There was a curious report in The Washington Post late last month. I saw it in no other newspaper.
It began thus: “When Yevgeniy Prigozhin, the head of the Wagner mercenary group, launched his attempted mutiny on the morning of June 24, Vladimir Putin was paralyzed and unable to act decisively, according to Ukrainian and other security officials in Europe.” Did you get that? President Vladimir Putin was paralyzed and unable to act decisively. Had Vladi taken aboard a little too much vodka? It was still early morning in Moscow!
It gets worse. “The Russian president had been warned by the Russian security services at least two or three days ahead of time that Prigozhin was preparing a possible rebellion, according to intelligence assessments shared with the Washington Post.” Otherwise, little else was done.
Does it get worse? It does, for President Putin. “Putin had time to take the decision to liquidate (the rebellion) and arrest the organizers,” said one of the European security officials, who was interviewed by the Post. “Then when it (the rebellion) began to happen, there was paralysis on all levels. … There was absolute dismay and confusion. For a long time, they did not know how to react.”
This madcap moment lasted at least 36 hours. Where was Putin? Even worse, where was the president’s cook, Chef Prigozhin? What if Putin got hungry? How about a hamburger? But seriously, where was the president of Russia while all this chaos was taking place? It sounds like no one was in charge. Even worse, it sounds like no one wanted to be charge, not even Chef Prigozhin. If it is true, that no one wanted to lead Russia during this chaotic period, it will go down as the strangest 36 hours in world history. It will be remembered as being the time when Russia went from being a dictatorship governed by Stalin, the man of steel, to being governed by Putin, the man who disappeared for 36 hours and may disappear again. This time for a long time.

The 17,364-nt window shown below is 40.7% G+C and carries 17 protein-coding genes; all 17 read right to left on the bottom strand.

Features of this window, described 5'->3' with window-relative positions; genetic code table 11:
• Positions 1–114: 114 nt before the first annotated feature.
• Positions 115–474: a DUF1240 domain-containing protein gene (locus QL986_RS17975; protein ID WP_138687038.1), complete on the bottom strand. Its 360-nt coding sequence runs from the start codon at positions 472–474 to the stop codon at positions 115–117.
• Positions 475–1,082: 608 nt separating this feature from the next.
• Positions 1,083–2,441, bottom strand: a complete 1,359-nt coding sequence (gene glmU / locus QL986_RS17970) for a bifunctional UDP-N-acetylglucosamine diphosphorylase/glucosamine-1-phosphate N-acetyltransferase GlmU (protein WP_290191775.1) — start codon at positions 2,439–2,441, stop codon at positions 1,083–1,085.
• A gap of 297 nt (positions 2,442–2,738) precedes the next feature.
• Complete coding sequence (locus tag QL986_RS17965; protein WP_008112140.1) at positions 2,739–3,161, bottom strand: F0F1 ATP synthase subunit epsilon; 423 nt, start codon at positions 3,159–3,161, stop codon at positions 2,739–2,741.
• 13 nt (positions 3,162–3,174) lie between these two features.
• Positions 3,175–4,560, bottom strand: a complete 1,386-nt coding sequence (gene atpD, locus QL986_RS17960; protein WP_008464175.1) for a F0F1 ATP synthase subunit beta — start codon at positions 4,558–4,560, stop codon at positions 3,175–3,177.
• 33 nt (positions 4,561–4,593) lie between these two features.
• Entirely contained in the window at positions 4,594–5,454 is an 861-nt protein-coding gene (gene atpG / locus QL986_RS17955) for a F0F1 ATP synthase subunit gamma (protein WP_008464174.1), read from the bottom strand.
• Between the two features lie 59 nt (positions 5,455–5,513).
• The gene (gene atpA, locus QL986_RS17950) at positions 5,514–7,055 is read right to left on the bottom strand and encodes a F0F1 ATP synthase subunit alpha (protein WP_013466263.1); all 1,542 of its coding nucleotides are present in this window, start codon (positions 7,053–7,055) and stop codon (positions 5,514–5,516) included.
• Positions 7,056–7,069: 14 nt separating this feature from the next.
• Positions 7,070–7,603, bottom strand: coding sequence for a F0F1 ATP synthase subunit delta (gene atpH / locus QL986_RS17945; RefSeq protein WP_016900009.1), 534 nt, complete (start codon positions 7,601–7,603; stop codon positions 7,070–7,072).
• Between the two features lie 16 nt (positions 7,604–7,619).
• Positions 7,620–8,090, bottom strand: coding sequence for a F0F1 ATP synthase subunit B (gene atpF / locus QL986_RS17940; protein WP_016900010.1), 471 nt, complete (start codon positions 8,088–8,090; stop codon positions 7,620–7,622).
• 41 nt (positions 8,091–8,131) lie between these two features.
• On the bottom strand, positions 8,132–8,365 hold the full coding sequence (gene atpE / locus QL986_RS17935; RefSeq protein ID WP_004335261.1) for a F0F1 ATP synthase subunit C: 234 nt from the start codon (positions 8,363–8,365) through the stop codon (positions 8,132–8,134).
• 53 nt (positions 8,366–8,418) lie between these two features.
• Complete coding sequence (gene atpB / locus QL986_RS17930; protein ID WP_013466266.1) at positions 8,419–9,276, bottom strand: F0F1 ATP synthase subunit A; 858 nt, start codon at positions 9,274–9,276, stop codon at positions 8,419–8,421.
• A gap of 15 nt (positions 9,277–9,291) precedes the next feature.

Well, at least for now, Putin is back in charge of his increasingly ramshackle country, but a country which seems to be losing its war with Ukraine. Just last week, one of its warships came limping into port at Novorossiysk, Russia, with a gaping hole in its side, the result of its confrontation with a Ukrainian naval drone. How much more can Mother Russia bleed?
Observers are beginning to speak of what type of government Putin has adopted. He is not a communist. Too many oligarchs hover around him, and they all have made too much money. Nor is he a czarist. Again, there are too many enriching themselves from his rule. I believe the most apt term for Putin’s rule is Putin’s Crony System of Government. The large number of mediocre appointees he has brought into public life is typical of his mediocrity. Just look at how mediocre his military has been. As soon as a general or an admiral distinguishes himself in battle, he is fired, or he dies mysteriously in battle.
So back to the piece that provoked my column to begin with. The Washington Post piece reporting how Putin was paralyzed and indecisive from the start. The Post piece reporting how Putin ignored his intelligence people who were attempting to tell him about the impending rebellion. And where did he go for those mysterious 36 hours? Was he hiding? From whom?
Could it be that our Central Intelligence Agency has had enough? Could it be that they have decided to end this intolerable war upon Ukraine? Will our intelligence people reveal the Kremlin as second-rate? Will it help rid the world of Putin and Prigozhin and their convict army? The Russians and the Ukrainians can work things out on their own. And congratulations to The Washington Post. Finally, they got something right. Now, when will the rest of the journalistic community catch up?